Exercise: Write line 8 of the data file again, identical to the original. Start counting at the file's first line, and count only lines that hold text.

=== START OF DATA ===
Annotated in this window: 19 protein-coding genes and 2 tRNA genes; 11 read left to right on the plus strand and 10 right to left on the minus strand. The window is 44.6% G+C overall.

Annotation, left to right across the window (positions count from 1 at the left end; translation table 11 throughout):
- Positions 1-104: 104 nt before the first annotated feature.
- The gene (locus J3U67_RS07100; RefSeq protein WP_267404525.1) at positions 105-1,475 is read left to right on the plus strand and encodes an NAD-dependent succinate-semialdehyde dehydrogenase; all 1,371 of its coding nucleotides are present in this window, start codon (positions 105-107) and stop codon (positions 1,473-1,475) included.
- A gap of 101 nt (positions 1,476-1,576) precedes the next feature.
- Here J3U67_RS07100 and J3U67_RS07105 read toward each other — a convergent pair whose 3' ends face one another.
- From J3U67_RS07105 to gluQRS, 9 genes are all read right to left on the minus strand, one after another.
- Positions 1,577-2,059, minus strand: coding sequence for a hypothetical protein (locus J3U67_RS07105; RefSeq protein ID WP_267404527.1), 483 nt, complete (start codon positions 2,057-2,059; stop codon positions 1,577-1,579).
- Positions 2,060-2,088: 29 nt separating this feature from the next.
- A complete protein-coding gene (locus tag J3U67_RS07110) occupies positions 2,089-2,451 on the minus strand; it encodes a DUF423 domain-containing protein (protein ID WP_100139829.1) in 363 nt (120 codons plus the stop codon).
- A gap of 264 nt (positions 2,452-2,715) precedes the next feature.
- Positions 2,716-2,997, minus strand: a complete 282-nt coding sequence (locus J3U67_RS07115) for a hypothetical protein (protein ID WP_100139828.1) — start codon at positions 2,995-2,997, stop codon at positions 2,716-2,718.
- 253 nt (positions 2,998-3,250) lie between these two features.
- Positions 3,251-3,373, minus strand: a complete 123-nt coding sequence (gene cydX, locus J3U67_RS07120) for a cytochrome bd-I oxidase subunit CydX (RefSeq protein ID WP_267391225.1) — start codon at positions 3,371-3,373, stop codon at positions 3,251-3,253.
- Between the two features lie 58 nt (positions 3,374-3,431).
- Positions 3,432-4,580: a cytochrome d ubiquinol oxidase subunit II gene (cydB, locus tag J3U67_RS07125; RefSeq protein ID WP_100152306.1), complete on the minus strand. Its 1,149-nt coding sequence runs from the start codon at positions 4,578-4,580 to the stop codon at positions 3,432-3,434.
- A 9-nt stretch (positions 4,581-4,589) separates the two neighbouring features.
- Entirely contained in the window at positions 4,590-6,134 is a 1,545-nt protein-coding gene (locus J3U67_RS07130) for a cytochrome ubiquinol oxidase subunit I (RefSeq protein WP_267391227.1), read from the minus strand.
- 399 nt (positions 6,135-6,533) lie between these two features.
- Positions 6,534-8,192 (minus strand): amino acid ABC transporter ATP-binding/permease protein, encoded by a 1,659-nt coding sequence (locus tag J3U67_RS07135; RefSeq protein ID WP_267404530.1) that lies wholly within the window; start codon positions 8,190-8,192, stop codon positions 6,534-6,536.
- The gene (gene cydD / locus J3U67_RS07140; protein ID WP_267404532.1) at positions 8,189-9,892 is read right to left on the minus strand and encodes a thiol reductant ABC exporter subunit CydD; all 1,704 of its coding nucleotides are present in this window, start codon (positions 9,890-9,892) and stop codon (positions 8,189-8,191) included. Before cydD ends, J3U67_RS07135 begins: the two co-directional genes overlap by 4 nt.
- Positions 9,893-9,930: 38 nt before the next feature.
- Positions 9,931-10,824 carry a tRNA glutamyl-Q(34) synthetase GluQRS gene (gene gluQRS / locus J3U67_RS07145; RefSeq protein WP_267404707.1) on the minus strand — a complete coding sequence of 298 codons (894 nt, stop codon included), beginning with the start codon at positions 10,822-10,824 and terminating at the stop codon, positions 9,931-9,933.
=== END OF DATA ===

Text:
- Positions 1,577-2,059, minus strand: coding sequence for a hypothetical protein (locus J3U67_RS07105; RefSeq protein ID WP_267404527.1), 483 nt, complete (start codon positions 2,057-2,059; stop codon positions 1,577-1,579).